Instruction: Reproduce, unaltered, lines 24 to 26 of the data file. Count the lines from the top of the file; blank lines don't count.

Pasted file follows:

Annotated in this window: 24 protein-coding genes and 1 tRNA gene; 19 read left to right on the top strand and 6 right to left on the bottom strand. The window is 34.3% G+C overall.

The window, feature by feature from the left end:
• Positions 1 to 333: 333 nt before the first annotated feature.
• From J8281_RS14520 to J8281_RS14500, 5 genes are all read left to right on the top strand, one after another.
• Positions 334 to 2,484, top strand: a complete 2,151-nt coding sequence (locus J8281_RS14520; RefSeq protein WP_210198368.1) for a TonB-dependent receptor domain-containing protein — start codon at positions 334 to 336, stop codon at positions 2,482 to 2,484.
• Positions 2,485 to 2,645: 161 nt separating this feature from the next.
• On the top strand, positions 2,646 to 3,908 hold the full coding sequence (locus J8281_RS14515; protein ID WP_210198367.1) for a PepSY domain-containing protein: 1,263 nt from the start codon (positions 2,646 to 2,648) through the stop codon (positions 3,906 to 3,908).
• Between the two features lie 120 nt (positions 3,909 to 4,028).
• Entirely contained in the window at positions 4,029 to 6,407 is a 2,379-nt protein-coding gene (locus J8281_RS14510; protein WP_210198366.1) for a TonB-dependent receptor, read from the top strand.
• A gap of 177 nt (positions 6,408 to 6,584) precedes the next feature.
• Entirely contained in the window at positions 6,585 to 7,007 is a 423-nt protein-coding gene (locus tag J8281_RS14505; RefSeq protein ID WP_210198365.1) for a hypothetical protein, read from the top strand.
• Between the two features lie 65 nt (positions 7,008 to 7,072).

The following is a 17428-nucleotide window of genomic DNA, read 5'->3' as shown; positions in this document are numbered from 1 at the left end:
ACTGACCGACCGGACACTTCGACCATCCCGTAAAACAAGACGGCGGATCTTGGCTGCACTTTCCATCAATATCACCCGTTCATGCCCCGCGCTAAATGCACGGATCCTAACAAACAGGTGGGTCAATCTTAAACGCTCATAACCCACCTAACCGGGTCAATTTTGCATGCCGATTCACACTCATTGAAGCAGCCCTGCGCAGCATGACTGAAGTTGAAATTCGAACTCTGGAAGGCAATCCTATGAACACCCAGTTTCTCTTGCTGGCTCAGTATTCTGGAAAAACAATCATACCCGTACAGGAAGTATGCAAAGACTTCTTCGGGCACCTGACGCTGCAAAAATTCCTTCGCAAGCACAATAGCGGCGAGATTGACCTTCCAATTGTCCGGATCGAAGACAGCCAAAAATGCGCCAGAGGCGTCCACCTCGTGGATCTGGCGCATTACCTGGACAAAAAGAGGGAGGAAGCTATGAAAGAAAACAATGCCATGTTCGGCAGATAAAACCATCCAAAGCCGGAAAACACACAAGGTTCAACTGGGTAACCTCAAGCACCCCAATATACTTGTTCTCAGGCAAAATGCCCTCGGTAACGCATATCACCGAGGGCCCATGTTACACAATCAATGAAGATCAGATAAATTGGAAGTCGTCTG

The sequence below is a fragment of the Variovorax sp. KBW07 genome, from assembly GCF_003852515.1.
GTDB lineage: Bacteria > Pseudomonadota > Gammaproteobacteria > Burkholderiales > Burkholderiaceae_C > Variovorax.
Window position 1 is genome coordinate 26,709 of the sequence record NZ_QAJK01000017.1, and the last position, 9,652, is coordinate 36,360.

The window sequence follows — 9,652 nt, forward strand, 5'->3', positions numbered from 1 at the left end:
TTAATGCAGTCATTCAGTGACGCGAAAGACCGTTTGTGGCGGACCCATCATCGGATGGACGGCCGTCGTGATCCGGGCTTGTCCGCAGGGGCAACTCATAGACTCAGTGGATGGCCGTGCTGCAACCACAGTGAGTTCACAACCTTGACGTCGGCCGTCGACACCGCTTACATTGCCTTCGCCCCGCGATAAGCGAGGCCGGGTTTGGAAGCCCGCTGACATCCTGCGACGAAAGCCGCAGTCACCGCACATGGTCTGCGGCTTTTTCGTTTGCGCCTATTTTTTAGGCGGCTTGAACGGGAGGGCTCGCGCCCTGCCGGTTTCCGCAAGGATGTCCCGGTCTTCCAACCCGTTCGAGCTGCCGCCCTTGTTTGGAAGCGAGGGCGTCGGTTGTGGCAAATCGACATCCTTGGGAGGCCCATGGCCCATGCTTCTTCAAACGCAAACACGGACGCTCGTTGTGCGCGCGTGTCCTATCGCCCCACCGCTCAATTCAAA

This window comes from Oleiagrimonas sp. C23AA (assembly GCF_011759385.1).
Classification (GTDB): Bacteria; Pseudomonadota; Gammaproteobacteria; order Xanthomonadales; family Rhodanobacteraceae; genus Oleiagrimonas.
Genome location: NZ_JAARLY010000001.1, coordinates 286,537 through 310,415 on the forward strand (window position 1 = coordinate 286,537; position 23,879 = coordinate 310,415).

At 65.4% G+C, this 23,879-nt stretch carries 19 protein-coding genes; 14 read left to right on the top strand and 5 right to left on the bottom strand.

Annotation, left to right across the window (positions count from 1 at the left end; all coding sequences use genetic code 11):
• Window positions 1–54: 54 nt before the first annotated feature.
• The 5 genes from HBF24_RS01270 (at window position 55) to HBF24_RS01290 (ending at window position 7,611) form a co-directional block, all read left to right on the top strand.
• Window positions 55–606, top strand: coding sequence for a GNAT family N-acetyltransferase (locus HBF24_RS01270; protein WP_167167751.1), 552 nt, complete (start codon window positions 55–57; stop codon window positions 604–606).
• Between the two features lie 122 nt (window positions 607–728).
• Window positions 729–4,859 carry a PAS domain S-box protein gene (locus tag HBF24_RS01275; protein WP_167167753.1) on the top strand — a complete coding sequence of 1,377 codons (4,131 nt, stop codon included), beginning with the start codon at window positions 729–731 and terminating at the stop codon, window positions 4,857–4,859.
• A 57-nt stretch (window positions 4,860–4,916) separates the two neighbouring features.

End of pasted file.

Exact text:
Annotation, left to right across the window (positions count from 1 at the left end; all coding sequences use genetic code 11):
• Window positions 1–54: 54 nt before the first annotated feature.
• The 5 genes from HBF24_RS01270 (at window position 55) to HBF24_RS01290 (ending at window position 7,611) form a co-directional block, all read left to right on the top strand.